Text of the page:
The property was zoned H-4 (Historic District) in the 1970’s. Zoning change proposals could disregard the need for maintaining cultural and historic integrity of the property. Any future building needs to be reviewed by the County to assure compatibility with Glen Ellen and its history.
Susan Oldroyd, NSVMAC Councilmember
The housing prioritization as described in the Vision Statement and Guiding Principles came from state mandates, as well as the research and community engagement completed by the project team. A variety of housing types is being promoted to address Sonoma County’s housing needs and the State’s objectives for the site. The alternatives show a range of housing opportunities, including affordable housing, workforce housing, mid-income housing, housing for individuals with developmental disabilities, senior housing, and market rate housing.
Other Talking Points:
Vicki Hill, Planning Advisory Team Member
The SDC Alternatives Report published by Sonoma County includes three alternatives with high density residential and commercial development. None of the alternatives are acceptable for many reasons, including the following land use, planning, and policy issues:
Kathleen Miller, Advocate for Individuals with Developmental Disabilities
Howard Sapper, Sonoma County Commission on Human Rights member, Executive Director, Everybody Is A Star
RE- Housing for IDD (Individuals with Developmental Disabilities) on the former site of Sonoma Developmental Center (SDC): There are a number of key elements community homes for IDD need to include as follows:
1-They are single family homes that must be able to house three to four individuals with adequate room for staff. This most often means a four bedroom home with an additional office space. In the case of those with challenging behaviors this may also need to include a room where an individual experiencing difficulty may go to have quiet away from other residents.
2-In the case of a home housing those with challenging behaviors, the most likely case due to increasing need in this area, there needs to be an ample fenced backyard where residents can go to spend time outside safely. This was proven to be critical during lockdown recently. In addition, housing in areas where there are opportunities for walking is also very important. For many IDD with challenging behaviors walking is an important part of their day.
3- Parking for multiple cars needs to be part of the picture since at any given time there are multiple staff working in care homes. Most homes also include Vans for transporting residents. There are also frequent visitors including family or outside consultants.
4 -While large single family housing sites may not be the dominant option being created for the SDC site they are an important option for homes for the IDD population.
5- The Sonoma County Board of Supervisors on July 24, 2018, passed a Gold Resolution urging all homeowners, builders, and architects to include at least basic visitability standards in all new housing construction.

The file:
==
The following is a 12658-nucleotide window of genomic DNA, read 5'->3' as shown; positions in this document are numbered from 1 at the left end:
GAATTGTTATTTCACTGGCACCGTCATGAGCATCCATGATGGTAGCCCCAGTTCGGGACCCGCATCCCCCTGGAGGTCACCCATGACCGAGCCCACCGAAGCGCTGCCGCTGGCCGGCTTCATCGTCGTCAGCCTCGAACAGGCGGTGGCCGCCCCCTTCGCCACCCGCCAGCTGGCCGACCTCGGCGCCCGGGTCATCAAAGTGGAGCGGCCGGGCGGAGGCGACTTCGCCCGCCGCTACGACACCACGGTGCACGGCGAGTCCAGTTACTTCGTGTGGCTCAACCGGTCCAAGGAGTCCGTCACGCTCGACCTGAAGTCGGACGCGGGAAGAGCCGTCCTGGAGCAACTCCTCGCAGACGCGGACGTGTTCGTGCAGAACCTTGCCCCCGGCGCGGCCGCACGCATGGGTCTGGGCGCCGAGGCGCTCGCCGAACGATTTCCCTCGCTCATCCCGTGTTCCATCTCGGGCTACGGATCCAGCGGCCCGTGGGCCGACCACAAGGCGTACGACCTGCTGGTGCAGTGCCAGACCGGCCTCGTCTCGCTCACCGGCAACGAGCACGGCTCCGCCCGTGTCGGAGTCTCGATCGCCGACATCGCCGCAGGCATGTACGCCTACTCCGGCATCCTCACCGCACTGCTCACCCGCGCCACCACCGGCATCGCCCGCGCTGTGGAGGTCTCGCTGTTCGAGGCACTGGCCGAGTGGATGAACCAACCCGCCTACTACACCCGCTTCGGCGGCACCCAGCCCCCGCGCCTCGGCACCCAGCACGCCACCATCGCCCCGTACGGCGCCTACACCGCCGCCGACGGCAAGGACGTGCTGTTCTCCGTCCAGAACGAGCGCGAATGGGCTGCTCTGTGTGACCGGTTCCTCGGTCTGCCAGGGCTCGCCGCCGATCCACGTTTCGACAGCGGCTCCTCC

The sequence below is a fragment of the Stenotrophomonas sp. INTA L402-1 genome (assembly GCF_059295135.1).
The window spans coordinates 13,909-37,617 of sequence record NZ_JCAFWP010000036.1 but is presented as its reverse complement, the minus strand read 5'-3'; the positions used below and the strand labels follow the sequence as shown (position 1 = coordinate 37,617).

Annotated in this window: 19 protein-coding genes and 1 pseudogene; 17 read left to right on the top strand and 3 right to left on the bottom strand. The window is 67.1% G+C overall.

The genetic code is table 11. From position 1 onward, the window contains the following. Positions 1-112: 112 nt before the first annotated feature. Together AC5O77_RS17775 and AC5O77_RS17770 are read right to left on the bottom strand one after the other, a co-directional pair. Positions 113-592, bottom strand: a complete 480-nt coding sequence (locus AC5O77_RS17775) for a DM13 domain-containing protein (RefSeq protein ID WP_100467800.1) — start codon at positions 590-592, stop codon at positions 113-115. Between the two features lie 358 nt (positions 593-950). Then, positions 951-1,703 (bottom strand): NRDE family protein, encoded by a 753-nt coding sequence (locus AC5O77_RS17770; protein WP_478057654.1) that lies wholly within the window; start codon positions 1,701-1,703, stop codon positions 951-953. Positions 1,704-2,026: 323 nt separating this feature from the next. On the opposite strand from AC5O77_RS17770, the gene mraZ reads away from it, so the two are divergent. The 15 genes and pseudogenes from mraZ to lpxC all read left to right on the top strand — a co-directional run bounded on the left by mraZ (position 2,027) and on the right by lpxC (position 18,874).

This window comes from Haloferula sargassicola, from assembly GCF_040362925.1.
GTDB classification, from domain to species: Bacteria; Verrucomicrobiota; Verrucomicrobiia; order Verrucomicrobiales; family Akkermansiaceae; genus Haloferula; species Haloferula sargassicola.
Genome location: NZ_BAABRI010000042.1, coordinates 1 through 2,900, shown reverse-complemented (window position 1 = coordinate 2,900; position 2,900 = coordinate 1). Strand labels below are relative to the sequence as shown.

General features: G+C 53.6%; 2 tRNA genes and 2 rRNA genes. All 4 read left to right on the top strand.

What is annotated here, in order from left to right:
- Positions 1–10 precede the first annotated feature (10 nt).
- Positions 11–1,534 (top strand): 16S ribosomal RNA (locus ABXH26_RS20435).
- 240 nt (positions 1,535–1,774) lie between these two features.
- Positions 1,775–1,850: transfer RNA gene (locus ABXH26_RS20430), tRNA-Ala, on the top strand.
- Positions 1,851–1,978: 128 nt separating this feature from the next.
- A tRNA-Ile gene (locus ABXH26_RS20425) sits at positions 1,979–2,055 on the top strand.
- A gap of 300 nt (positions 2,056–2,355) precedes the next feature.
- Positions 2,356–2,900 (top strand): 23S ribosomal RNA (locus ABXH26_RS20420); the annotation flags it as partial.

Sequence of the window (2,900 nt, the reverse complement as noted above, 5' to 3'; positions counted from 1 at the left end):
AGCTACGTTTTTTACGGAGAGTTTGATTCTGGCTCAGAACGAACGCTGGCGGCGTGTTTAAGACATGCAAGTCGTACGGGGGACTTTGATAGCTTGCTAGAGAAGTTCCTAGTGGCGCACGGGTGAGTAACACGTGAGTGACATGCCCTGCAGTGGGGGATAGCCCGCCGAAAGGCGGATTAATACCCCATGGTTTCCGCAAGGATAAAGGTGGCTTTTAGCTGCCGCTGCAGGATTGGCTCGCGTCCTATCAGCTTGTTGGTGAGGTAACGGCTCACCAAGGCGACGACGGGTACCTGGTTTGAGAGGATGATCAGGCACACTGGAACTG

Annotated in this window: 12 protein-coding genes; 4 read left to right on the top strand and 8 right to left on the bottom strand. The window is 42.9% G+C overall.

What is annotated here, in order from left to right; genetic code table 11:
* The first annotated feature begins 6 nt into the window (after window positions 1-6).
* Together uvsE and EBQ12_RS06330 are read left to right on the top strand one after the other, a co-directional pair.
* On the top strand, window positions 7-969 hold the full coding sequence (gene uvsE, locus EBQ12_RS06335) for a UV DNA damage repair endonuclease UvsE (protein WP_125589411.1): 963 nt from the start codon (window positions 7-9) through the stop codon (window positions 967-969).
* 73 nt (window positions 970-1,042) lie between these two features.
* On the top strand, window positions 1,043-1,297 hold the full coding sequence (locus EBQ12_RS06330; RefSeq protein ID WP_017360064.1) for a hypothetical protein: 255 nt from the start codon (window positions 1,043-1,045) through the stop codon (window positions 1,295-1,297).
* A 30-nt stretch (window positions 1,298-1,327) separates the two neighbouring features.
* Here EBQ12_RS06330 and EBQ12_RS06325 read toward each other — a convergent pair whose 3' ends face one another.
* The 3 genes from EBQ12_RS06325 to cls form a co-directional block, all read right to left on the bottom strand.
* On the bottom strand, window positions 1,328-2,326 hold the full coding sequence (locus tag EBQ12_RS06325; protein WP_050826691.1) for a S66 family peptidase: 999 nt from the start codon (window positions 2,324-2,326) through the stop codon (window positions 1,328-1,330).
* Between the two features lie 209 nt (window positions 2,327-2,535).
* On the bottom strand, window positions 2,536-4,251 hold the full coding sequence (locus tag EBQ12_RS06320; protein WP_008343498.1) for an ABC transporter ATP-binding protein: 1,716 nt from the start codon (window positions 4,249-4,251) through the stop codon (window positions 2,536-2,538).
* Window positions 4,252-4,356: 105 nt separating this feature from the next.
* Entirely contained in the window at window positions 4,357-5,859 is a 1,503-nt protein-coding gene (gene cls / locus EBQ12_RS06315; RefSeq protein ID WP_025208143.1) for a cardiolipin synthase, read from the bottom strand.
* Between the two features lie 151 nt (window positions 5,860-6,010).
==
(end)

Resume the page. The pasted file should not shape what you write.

Visitability is an inclusive design approach that integrates some accessibility features required under Universal Design principles:
Visitability standards are less extensive than Universal Design, but can still enable current and future residents to age-in-place and adjust to temporary or permanent mobility issues, and accommodate visitors with disabilities.
Kate Eagles, Chair, NSVMAC Traffic and Safety Ad Hoc Committee
Traffic / Transportation topic includes traffic and transportation impacts and related infrastructure created, implied or required under the alternative plans. Pedestrian crossings, multi-use and bike paths within the SDC footprint are also included in this topic.
A few points to consider from alternative plans regarding TRAFFIC impacts to Sonoma Valley:
John McCaull, Sonoma Land Trust: Land Acquisition Director, Planning Advisory Team Member
Nancy Kirwan, Board of Directors, Sonoma Mountain Preservation
1. It's critically important that any development proposal for the Sonoma Developmental Center (SDC) property protects the wildlife corridor located there.
2. None of the currently proposed SDC development alternatives describes in any detail how the wildlife corridor will be protected nor do they support the SDC Specific Plan’s guiding principles (see the full list of guiding principles below).
3. It’s clear that, this point in time, that public planning processes are inadequate to address today’s challenges. We need to start over and create a new model for how we plan SDC’s future. This can serve as a go-forward model for the County. We seek a new development plan that focuses on the wildlife corridor and meets the vision for creating a community in partnership with that corridor.
4. SDC includes over 750 acres of open space that are legislatively mandated for conservation and permanent protection for public parklands. Any reuse alternatives for the campus must also ensure protection of these natural areas.
5. SDC has abundant water resources that are critical to the survival of salmon and steelhead in Sonoma Creek, and that support the ecological health of the entire Sonoma Mountain watershed.
This photo tracks the path of a mountain lion wearing collar #37473 through the Sonoma Valley Wildlife Corridor. Photo courtesy of Dr. Quinton Martins, Audubon Canyon Ranch Mountain Lion Research and Education Project.